… sanctify yourselves; yea, purify your hearts, and cleanse your hands and your feet before me, that I may make you clean; That I may testify unto your Father, and your God, and my God, that you are clean from the blood of this wicked generation; that I may fulfil this promise, this great and last promise, which I have made unto you, when I will.

D&C 88:74-75

D&C 112 teaches the apostles “Cleanse your hearts and your garments, lest the blood of this generation be required at your hands.” I have usually read Luke as only addressing the wicked who wanted the prophets gone, but here in modern scripture it is addressed to the apostles themselves, to people I already expect to be somewhat holy.

Blood for blood

While in Cain’s case, God’s justice did not involve more blood, it seems that in the Old Testament it was often understood that innocent blood requires the murderer’s blood as a sort of punitive justice. Murder leaves a “bloodstain” on the land. If it is not addressed by the murderer, it was understood that the community may be punished by God. A murder victim’s family member had a responsibility to act as the “redeemer of blood”, and after a trial, free the victim’s blood from the land by killing the murderer (Numbers 35:19). Injuries to eyes to teeth might be able to be settled through appropriate monetary or other compensation, but in Israel, murder should not. “Whoso sheddeth man’s blood, by man shall his blood be shed…” (Genesis 9:6). Blood-debt was to be repaid in blood.

In the Mosaic law, animal sacrifices included the sprinkling of blood on the altar. Moses took the blood of peace offerings and sprinkled it on the altar and on the people when they made a covenant with God. Often blood of animals was understood as connected to forgiveness of sin. A sin or guilt offering often involved the sacrifice of an unblemished animal (or flour for the poor) and sprinkling/splashing blood on the sides of the altar. These sacrifices addressed guilt brought upon individuals or the community, mostly by unintentional or ignorant sins/transgressions, but also some intentional sins. We don’t hear as much about collective repentance, these days. I feel like we still practice collective repentance when we prepare and partake of the sacrament (blood symbolism), but I don’t feel like we emphasise the communal part of it as much as personal repentance.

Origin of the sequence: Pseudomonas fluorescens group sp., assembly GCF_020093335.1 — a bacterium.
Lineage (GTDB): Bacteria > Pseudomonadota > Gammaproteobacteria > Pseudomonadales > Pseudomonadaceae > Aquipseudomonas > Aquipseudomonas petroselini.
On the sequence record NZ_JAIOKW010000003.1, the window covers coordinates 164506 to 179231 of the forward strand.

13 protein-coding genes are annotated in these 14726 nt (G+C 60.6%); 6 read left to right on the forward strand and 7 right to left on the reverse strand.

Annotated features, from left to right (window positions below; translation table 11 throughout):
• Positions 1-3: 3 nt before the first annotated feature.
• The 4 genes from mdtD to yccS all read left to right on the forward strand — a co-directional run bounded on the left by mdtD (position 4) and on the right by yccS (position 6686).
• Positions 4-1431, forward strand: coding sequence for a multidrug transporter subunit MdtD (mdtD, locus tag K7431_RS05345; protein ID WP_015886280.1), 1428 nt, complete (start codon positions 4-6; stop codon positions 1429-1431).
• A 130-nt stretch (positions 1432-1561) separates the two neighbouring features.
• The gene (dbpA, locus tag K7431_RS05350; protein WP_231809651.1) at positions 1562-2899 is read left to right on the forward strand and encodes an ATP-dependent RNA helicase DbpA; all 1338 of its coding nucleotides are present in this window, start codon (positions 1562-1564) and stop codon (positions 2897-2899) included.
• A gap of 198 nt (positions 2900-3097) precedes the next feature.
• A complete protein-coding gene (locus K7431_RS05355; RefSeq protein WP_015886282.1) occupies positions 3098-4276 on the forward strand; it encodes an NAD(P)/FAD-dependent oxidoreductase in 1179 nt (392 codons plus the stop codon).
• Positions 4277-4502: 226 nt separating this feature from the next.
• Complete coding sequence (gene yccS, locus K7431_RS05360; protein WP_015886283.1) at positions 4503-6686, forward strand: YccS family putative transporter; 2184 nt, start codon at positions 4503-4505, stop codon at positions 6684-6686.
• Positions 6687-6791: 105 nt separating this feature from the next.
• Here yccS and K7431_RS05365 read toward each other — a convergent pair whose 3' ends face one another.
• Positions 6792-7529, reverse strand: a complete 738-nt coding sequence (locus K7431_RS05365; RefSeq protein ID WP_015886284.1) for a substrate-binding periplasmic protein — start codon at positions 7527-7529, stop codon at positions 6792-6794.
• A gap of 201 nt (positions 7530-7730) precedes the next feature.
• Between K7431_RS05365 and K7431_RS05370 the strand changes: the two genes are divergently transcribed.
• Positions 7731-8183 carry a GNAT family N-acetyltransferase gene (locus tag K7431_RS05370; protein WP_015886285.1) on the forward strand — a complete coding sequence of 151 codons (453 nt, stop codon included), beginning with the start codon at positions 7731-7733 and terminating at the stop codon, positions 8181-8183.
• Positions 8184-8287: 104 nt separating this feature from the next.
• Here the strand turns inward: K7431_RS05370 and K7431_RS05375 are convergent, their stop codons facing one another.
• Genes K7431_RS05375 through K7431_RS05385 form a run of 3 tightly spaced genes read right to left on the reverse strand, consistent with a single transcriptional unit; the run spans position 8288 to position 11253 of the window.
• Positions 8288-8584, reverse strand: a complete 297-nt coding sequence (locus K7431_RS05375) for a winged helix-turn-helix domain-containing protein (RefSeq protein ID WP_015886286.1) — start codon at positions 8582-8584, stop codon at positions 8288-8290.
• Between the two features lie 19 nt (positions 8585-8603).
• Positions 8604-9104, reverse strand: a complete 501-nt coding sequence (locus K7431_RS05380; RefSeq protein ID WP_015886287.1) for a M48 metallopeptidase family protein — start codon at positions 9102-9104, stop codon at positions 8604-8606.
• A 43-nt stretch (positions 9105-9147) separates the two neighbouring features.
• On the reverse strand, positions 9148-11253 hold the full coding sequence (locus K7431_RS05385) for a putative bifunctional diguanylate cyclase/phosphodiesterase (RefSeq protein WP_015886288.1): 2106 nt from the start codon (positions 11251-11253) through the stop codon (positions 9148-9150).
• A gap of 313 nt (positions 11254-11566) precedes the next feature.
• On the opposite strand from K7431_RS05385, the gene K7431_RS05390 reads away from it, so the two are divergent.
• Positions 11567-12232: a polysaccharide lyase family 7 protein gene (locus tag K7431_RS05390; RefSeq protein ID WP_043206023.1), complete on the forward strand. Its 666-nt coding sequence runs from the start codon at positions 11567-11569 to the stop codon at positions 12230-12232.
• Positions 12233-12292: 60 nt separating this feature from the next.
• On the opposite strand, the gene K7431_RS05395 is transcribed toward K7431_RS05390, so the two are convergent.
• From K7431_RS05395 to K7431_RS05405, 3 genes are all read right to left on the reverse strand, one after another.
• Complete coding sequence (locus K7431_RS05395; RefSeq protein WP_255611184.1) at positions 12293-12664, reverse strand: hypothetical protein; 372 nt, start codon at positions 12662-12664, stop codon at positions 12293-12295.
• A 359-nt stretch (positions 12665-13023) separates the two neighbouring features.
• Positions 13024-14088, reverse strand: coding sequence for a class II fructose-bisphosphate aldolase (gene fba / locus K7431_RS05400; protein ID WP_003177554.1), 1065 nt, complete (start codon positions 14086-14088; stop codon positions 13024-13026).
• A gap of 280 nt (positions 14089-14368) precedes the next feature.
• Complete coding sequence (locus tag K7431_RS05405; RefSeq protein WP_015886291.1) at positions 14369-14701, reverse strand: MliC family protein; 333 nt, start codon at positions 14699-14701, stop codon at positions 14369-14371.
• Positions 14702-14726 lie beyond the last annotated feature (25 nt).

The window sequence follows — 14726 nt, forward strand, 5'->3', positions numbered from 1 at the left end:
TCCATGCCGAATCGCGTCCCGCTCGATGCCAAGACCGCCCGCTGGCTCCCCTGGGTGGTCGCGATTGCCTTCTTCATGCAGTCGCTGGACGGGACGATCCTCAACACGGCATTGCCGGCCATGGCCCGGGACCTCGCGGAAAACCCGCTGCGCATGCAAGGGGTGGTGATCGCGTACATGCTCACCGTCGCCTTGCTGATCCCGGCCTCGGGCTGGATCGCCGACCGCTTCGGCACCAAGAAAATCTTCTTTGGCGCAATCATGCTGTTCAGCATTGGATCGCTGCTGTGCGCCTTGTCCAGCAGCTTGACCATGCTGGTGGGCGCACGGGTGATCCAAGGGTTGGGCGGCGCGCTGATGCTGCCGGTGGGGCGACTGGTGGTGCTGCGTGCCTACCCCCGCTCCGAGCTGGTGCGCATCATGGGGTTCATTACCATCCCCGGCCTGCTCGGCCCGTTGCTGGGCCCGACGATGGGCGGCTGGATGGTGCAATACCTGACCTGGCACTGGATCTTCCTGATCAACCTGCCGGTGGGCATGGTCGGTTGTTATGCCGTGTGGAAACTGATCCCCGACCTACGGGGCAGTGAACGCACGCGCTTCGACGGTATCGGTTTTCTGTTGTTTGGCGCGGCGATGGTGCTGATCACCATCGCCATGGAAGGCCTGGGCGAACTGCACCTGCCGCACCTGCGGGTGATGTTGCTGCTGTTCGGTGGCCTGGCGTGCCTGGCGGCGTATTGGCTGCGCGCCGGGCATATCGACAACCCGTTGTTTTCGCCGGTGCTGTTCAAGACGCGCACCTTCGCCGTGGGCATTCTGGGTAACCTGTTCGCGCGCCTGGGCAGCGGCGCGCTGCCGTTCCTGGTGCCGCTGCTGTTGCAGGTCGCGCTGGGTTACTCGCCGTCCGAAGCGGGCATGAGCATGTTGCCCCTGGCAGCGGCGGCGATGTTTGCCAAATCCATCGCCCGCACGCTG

Not getting bloody

It seems we all get blood on our hands/clothes, through our own actions and the groups we are a part of. God tells Ezekiel that he has some responsibility for the sins of those he didn’t warn when could have. Jacob also teaches something about this idea too, but more about teaching in general than warning. Using our influence to warn and teach, are one way we can keep ourselves cleaner from the blood of our generation. As Paul says in Acts “… I am pure from the blood of all men. For I have not shunned to declare unto you all the counsel of God.

…Son of man, I have made thee a watchman unto the house of Israel: therefore… give them warning from me. When I say unto the wicked, Thou shalt surely die; and thou givest him not warning, nor speakest to warn the wicked from his wicked way, to save his life; the same wicked man shall die in his iniquity; but his blood will I require at thine hand. Yet if thou warn the wicked, and he turn not from his wickedness, nor from his wicked way, he shall die in his iniquity; but thou hast delivered thy soul. Again, When a righteous man doth turn from his righteousness, and commit iniquity, and I lay a stumbling-block before him, he shall die: because thou hast not given him warning, he shall die in his sin, and his righteousness which he hath done shall not be remembered; but his blood will I require at thine hand.

Ezekiel 3:16-20

And we did magnify our office unto the Lord, taking upon us the responsibility, answering the sins of the people upon our own heads if we did not teach them the word of God with all diligence; wherefore, by laboring with our might their blood might not come upon our garments; otherwise their blood would come upon our garments, and we would not be found spotless at the last day.

Jacob 1:19

Washing with blood